The Truth About Marijuana Overdose

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Written By MartinCorbett

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My husband recently got into an argument with a co-worker about marijuana. His friend was of the opinion that marijuana should be legalized and available like alcohol and tobacco. His sole reason for this change was that “marijuana has never killed anyone.” According to him, no one has ever overdosed and died on this plant. My husband was rather incredulous and called me at lunch to ask me to check the internet and find out if this was really true. I had my doubts as well. Marijuana has to be illegal for a reason, right? So I began researching. As with many controversial issues, everyone seems to have an opinion about whether marijuana is dangerous or not. However, I wasn’t looking for opinions, I was looking for evidence.

Oftentimes for marijuana it seems that the evidence you find depends on which side of the argument you identify with. For example, Schaffer Library of Drug Policy and the Indiana Civil Liberties Union (ICLU) Drug Task Force are both proponents of legalizing marijuana. Both cite the lack overdose deaths as a verification of their cause. The Drug Abuse Warning Network (DAWN) which is against marijuana published a report in 2002 citing two overdose deaths from marijuana, one in Atlanta and one in Boston. However further research turned up no information about these two deaths. From this data, it seems that my husband’s co-worker was right; marijuana hasn’t killed anyone from an overdose. As I delved further into this issue though, I discovered that to stop at this point is misleading at best.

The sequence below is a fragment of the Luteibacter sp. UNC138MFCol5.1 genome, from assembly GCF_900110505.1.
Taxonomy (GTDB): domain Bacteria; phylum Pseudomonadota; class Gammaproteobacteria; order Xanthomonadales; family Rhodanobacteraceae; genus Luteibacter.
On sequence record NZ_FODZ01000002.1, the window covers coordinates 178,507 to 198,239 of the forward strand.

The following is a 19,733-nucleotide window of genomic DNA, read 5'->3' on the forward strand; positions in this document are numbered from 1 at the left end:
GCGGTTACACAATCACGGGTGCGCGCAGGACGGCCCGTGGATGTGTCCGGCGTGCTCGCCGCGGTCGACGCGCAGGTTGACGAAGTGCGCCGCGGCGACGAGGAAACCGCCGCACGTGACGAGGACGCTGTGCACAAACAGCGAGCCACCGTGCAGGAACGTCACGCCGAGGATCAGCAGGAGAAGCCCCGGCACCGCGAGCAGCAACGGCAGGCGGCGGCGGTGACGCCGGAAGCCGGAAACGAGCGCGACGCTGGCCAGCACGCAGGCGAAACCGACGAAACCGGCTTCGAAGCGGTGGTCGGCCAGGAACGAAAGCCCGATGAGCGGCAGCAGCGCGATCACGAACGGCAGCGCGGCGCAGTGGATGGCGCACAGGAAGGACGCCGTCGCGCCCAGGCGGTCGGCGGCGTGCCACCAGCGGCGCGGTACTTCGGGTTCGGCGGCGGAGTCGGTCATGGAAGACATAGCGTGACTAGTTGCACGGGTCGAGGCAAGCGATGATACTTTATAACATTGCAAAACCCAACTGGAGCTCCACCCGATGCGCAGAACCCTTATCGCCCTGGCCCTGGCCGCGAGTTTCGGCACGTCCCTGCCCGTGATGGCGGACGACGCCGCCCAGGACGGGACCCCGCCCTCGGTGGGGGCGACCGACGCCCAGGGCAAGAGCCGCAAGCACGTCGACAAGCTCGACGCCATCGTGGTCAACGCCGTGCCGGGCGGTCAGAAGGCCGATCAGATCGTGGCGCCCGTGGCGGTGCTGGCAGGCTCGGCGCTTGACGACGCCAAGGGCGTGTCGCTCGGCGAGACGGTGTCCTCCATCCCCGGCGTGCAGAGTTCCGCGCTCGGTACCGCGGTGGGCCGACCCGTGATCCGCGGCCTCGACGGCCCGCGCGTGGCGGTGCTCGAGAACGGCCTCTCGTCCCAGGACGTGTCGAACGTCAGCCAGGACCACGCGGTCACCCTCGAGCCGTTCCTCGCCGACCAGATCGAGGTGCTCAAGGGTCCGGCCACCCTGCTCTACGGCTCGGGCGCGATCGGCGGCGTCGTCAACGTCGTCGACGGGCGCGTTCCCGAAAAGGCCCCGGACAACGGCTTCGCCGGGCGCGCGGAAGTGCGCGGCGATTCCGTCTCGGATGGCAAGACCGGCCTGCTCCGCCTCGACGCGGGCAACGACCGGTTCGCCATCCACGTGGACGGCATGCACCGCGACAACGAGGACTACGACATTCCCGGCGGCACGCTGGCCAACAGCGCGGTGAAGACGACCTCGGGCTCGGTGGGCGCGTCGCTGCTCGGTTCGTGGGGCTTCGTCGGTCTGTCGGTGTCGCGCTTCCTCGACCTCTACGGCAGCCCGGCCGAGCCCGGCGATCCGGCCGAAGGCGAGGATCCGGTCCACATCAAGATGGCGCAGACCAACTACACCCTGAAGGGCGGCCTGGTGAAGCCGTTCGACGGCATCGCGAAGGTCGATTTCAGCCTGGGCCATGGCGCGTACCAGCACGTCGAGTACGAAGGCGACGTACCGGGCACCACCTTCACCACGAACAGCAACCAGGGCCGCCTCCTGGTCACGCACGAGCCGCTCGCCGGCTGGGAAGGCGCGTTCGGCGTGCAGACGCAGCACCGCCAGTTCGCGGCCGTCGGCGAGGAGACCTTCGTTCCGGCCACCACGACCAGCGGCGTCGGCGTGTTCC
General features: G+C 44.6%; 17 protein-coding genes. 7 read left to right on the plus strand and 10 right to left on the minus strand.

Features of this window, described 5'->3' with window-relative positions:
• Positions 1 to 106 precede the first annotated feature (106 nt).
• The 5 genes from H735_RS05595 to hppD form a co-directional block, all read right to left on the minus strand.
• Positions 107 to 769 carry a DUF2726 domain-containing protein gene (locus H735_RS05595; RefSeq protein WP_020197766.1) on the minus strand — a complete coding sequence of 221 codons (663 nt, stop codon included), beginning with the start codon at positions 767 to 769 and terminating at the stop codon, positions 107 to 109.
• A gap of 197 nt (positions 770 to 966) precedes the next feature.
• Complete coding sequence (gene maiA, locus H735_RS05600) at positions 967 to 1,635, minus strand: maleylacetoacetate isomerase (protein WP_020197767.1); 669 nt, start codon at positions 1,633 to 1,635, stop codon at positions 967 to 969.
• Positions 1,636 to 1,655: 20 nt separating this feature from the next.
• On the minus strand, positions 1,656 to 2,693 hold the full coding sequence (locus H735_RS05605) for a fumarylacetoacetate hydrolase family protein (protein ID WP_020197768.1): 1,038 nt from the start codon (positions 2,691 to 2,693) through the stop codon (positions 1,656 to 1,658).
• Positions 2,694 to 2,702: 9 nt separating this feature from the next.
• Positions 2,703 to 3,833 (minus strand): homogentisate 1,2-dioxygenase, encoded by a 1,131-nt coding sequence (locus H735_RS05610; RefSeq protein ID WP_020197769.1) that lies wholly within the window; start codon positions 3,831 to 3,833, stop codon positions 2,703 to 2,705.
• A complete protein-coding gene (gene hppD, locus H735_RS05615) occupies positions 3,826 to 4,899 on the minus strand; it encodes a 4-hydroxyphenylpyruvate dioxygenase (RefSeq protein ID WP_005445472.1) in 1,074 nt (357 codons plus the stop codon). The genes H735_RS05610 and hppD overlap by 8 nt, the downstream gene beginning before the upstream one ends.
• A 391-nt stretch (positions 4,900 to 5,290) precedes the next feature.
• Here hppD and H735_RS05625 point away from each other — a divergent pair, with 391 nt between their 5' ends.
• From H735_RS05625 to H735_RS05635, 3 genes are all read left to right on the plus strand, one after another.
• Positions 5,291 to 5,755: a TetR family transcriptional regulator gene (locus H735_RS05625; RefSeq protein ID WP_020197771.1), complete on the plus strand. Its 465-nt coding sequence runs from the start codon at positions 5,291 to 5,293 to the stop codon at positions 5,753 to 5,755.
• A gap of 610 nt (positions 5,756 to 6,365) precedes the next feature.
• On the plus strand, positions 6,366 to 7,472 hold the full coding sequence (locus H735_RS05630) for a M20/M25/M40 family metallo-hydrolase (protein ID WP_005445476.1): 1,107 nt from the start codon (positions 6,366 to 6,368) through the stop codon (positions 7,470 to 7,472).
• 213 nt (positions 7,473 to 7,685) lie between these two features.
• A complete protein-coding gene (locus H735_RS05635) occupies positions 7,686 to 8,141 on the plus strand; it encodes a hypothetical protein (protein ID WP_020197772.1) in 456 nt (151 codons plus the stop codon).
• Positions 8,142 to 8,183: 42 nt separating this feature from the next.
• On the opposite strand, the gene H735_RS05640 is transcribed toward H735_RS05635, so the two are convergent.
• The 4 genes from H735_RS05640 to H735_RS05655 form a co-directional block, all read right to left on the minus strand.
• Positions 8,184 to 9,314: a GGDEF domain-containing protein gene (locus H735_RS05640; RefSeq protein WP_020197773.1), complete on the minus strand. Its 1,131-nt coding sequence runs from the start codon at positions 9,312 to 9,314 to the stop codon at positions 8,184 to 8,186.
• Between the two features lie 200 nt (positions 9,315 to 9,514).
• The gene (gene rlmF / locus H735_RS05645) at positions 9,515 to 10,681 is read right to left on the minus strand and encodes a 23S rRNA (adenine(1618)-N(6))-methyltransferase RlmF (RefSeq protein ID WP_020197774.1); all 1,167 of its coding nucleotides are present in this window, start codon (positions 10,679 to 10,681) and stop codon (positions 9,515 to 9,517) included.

While there are disagreements about the dangerousness of marijuana, the American Psychology Association and other medical experts all agree that, like alcohol and tobacco, marijuana is an addictive drug and as such has certain symptoms associated with overdose and withdrawal. Symptoms for marijuana overdose include: a rapid heart rate, breathing difficulty, paranoia, disorientation, delirium, hallucination, panic attacks, and a “handover feeling during recovery.” Like alcohol, it takes a different amount for each person to become “drunk” on marijuana and if a person takes too much an overdose can result. While death is not likely, a marijuana overdose is still a serious medical situation and should be treated accordingly.

The problem with saying that marijuana hasn’t killed anyone is the frequency with which marijuana is combined with other drugs. For the thirty one cities that were included in DAWN’s marijuana report, only twenty-three percent of the reported marijuana deaths involved marijuana alone. The other seventy-seven percent were deaths where the deceased had used marijuana in combination with another drug or alcohol. Even proponents of marijuana suggest that it is not good to mix the drug with anything else because of health risks. It may be true that no one has ever overdosed and died on marijuana alone. However the health risks associated with marijuana use, especially if you have other medical conditions, and the frequency with which marijuana is combined with other drugs makes this a poor argument for legalization.